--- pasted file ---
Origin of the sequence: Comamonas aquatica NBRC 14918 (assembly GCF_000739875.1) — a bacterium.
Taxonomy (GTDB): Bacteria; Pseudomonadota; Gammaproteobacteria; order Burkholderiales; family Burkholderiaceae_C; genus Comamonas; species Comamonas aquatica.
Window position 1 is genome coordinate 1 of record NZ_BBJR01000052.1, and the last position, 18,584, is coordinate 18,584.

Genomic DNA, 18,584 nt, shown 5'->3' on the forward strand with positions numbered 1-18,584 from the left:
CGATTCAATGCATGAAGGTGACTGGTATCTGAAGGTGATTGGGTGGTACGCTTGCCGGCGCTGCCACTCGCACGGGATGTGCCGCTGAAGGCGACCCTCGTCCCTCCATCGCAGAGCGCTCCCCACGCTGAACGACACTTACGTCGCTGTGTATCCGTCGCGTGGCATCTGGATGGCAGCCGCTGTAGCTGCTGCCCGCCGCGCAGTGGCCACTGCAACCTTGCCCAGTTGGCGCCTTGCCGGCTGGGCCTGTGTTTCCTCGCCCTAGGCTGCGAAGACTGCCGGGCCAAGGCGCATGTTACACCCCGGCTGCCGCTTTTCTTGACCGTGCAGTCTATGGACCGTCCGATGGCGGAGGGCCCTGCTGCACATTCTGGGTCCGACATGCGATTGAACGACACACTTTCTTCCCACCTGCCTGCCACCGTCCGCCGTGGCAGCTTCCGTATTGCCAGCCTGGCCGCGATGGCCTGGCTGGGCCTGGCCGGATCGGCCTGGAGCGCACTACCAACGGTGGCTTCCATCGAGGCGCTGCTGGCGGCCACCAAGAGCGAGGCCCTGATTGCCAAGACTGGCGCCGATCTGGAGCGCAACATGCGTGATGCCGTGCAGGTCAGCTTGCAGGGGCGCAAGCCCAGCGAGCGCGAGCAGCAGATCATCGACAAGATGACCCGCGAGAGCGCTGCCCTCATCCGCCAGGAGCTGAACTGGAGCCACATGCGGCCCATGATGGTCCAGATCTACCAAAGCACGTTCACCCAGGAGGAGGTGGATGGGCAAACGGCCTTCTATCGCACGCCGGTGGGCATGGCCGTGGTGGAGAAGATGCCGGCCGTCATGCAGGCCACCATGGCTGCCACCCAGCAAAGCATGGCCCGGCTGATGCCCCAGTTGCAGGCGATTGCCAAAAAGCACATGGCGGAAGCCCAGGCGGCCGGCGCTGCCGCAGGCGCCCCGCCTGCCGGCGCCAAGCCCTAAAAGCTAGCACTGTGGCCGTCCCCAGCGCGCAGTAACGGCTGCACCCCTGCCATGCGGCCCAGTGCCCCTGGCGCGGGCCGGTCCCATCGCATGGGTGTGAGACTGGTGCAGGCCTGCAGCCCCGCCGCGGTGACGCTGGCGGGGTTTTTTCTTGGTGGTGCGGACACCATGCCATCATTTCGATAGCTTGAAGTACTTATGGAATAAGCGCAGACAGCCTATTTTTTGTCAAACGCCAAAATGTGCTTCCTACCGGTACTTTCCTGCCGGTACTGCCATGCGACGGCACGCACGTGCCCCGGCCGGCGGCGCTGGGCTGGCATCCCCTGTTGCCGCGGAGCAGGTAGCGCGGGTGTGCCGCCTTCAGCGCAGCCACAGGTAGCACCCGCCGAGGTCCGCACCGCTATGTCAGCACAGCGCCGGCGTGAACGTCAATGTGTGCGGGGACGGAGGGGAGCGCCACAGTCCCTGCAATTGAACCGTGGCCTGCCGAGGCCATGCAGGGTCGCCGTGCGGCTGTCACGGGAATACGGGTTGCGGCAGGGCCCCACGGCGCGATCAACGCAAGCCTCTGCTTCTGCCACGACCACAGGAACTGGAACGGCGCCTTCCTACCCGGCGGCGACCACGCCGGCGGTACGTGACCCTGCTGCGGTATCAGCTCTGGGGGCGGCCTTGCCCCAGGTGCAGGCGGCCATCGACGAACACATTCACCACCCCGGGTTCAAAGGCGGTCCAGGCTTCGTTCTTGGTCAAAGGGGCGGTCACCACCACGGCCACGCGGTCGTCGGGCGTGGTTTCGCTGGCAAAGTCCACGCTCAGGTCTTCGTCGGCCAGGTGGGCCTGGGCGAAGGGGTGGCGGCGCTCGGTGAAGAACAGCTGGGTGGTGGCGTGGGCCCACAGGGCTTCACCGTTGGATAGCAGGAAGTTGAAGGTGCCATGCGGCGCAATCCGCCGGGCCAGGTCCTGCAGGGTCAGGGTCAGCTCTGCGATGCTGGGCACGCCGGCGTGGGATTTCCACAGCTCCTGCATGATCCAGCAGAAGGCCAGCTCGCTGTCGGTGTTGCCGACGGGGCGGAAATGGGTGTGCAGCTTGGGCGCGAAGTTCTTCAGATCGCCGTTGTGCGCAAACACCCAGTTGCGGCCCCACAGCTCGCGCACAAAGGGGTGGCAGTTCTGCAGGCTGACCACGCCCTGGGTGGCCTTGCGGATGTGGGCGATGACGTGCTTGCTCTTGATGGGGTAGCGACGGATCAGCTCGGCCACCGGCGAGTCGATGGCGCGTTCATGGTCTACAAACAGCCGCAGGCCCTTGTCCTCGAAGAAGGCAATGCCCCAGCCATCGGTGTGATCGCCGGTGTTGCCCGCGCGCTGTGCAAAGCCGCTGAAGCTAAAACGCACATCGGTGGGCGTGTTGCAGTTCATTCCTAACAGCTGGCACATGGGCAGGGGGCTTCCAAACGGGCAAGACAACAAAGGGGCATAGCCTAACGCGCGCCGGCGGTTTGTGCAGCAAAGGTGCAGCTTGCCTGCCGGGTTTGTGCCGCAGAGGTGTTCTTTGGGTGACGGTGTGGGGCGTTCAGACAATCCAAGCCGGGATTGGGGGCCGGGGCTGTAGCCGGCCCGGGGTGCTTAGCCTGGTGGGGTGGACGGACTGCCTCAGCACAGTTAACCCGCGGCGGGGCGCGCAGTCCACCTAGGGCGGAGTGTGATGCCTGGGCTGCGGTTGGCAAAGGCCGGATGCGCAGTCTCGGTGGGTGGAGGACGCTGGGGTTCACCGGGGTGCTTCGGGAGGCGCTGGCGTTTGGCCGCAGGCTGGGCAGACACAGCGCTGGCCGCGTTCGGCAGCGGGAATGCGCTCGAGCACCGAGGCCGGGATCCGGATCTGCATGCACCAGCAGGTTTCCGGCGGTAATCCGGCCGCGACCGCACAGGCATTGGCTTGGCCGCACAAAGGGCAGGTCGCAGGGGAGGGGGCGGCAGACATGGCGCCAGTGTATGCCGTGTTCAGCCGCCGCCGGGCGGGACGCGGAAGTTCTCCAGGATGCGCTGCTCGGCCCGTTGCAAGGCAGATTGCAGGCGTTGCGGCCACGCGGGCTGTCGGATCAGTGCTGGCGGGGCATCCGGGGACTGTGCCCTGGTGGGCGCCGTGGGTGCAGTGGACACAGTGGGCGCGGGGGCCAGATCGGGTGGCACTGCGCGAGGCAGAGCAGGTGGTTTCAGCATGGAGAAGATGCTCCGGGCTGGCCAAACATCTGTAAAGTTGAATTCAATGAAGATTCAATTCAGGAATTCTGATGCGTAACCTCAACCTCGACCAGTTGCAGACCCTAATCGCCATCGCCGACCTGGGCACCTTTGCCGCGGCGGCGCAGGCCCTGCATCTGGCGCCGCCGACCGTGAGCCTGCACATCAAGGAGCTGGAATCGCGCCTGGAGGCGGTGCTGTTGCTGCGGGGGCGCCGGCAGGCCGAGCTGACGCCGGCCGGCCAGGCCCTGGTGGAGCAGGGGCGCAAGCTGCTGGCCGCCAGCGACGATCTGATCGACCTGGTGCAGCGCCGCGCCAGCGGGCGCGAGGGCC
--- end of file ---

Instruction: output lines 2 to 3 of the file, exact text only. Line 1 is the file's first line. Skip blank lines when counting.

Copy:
Taxonomy (GTDB): Bacteria; Pseudomonadota; Gammaproteobacteria; order Burkholderiales; family Burkholderiaceae_C; genus Comamonas; species Comamonas aquatica.
Window position 1 is genome coordinate 1 of record NZ_BBJR01000052.1, and the last position, 18,584, is coordinate 18,584.